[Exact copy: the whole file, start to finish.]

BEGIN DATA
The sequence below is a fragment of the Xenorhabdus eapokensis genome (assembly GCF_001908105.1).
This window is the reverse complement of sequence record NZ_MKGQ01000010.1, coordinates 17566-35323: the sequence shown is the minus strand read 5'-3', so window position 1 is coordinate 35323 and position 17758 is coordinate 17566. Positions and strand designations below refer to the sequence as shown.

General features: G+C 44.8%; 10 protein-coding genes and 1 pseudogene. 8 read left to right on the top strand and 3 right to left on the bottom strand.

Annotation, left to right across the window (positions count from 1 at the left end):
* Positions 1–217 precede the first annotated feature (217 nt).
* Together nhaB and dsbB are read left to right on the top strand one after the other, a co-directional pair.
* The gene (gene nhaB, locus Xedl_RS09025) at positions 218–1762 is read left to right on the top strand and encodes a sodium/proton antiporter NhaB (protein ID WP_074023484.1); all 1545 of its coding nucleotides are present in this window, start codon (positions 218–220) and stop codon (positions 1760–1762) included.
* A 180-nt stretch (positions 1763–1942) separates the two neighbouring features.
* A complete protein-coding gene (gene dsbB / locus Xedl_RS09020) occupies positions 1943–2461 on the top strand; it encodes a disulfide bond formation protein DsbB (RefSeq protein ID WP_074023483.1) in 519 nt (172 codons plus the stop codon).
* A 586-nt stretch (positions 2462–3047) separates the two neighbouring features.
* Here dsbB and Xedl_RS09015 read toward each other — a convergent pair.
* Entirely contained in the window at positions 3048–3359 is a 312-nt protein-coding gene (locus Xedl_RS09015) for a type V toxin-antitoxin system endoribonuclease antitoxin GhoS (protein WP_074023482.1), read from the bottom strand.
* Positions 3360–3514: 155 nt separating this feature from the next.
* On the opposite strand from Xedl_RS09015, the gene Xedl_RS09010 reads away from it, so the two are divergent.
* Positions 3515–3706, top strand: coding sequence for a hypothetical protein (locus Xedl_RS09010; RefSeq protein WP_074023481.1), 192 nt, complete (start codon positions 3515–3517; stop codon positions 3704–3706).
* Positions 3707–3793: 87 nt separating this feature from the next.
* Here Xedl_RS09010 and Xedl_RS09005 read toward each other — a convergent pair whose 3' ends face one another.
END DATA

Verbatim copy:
The sequence below is a fragment of the Xenorhabdus eapokensis genome (assembly GCF_001908105.1).
This window is the reverse complement of sequence record NZ_MKGQ01000010.1, coordinates 17566-35323: the sequence shown is the minus strand read 5'-3', so window position 1 is coordinate 35323 and position 17758 is coordinate 17566. Positions and strand designations below refer to the sequence as shown.

General features: G+C 44.8%; 10 protein-coding genes and 1 pseudogene. 8 read left to right on the top strand and 3 right to left on the bottom strand.

Annotation, left to right across the window (positions count from 1 at the left end):
* Positions 1–217 precede the first annotated feature (217 nt).
* Together nhaB and dsbB are read left to right on the top strand one after the other, a co-directional pair.
* The gene (gene nhaB, locus Xedl_RS09025) at positions 218–1762 is read left to right on the top strand and encodes a sodium/proton antiporter NhaB (protein ID WP_074023484.1); all 1545 of its coding nucleotides are present in this window, start codon (positions 218–220) and stop codon (positions 1760–1762) included.
* A 180-nt stretch (positions 1763–1942) separates the two neighbouring features.
* A complete protein-coding gene (gene dsbB / locus Xedl_RS09020) occupies positions 1943–2461 on the top strand; it encodes a disulfide bond formation protein DsbB (RefSeq protein ID WP_074023483.1) in 519 nt (172 codons plus the stop codon).
* A 586-nt stretch (positions 2462–3047) separates the two neighbouring features.
* Here dsbB and Xedl_RS09015 read toward each other — a convergent pair.
* Entirely contained in the window at positions 3048–3359 is a 312-nt protein-coding gene (locus Xedl_RS09015) for a type V toxin-antitoxin system endoribonuclease antitoxin GhoS (protein WP_074023482.1), read from the bottom strand.
* Positions 3360–3514: 155 nt separating this feature from the next.
* On the opposite strand from Xedl_RS09015, the gene Xedl_RS09010 reads away from it, so the two are divergent.
* Positions 3515–3706, top strand: coding sequence for a hypothetical protein (locus Xedl_RS09010; RefSeq protein WP_074023481.1), 192 nt, complete (start codon positions 3515–3517; stop codon positions 3704–3706).
* Positions 3707–3793: 87 nt separating this feature from the next.
* Here Xedl_RS09010 and Xedl_RS09005 read toward each other — a convergent pair whose 3' ends face one another.